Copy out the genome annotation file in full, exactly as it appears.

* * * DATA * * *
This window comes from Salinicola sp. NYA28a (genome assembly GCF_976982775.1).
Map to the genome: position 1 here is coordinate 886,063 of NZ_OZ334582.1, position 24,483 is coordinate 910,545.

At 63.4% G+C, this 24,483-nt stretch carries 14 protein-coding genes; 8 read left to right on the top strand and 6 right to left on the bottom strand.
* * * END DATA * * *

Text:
This window comes from Salinicola sp. NYA28a (genome assembly GCF_976982775.1).
Map to the genome: position 1 here is coordinate 886,063 of NZ_OZ334582.1, position 24,483 is coordinate 910,545.

At 63.4% G+C, this 24,483-nt stretch carries 14 protein-coding genes; 8 read left to right on the top strand and 6 right to left on the bottom strand.